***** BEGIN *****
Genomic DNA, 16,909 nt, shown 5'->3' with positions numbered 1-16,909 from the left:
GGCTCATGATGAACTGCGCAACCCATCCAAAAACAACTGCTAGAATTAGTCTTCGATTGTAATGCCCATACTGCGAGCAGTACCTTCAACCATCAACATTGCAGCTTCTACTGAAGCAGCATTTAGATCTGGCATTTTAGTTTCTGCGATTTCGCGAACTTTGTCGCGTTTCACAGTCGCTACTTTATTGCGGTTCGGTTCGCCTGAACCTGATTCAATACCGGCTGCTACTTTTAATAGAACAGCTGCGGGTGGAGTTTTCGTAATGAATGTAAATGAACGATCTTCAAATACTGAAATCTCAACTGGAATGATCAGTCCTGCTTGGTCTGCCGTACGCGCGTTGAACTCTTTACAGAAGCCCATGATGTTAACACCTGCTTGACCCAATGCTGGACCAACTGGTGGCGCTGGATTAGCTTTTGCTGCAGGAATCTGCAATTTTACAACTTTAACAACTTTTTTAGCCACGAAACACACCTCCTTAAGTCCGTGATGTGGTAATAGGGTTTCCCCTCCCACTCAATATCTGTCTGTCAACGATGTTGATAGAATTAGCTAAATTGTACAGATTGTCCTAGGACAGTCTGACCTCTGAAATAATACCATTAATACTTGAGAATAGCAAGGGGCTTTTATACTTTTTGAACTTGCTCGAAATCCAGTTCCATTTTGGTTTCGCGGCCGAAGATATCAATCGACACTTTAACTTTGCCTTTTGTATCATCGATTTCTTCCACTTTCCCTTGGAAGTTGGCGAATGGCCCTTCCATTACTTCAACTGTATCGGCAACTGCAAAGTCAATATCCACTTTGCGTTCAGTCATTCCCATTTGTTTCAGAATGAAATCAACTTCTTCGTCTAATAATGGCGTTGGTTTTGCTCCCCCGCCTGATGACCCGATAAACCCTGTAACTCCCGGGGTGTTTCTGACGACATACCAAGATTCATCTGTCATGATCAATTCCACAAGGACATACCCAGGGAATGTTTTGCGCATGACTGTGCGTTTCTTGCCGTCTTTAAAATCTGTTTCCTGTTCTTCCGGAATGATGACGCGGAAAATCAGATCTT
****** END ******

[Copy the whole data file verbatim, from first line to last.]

Genomic DNA, 16,909 nt, shown 5'->3' with positions numbered 1-16,909 from the left:
GGCTCATGATGAACTGCGCAACCCATCCAAAAACAACTGCTAGAATTAGTCTTCGATTGTAATGCCCATACTGCGAGCAGTACCTTCAACCATCAACATTGCAGCTTCTACTGAAGCAGCATTTAGATCTGGCATTTTAGTTTCTGCGATTTCGCGAACTTTGTCGCGTTTCACAGTCGCTACTTTATTGCGGTTCGGTTCGCCTGAACCTGATTCAATACCGGCTGCTACTTTTAATAGAACAGCTGCGGGTGGAGTTTTCGTAATGAATGTAAATGAACGATCTTCAAATACTGAAATCTCAACTGGAATGATCAGTCCTGCTTGGTCTGCCGTACGCGCGTTGAACTCTTTACAGAAGCCCATGATGTTAACACCTGCTTGACCCAATGCTGGACCAACTGGTGGCGCTGGATTAGCTTTTGCTGCAGGAATCTGCAATTTTACAACTTTAACAACTTTTTTAGCCACGAAACACACCTCCTTAAGTCCGTGATGTGGTAATAGGGTTTCCCCTCCCACTCAATATCTGTCTGTCAACGATGTTGATAGAATTAGCTAAATTGTACAGATTGTCCTAGGACAGTCTGACCTCTGAAATAATACCATTAATACTTGAGAATAGCAAGGGGCTTTTATACTTTTTGAACTTGCTCGAAATCCAGTTCCATTTTGGTTTCGCGGCCGAAGATATCAATCGACACTTTAACTTTGCCTTTTGTATCATCGATTTCTTCCACTTTCCCTTGGAAGTTGGCGAATGGCCCTTCCATTACTTCAACTGTATCGGCAACTGCAAAGTCAATATCCACTTTGCGTTCAGTCATTCCCATTTGTTTCAGAATGAAATCAACTTCTTCGTCTAATAATGGCGTTGGTTTTGCTCCCCCGCCTGATGACCCGATAAACCCTGTAACTCCCGGGGTGTTTCTGACGACATACCAAGATTCATCTGTCATGATCAATTCCACAAGGACATACCCAGGGAATGTTTTGCGCATGACTGTGCGTTTCTTGCCGTCTTTAAAATCTGTTTCCTGTTCTTCCGGAATGATGACGCGGAAAATCAGATCTT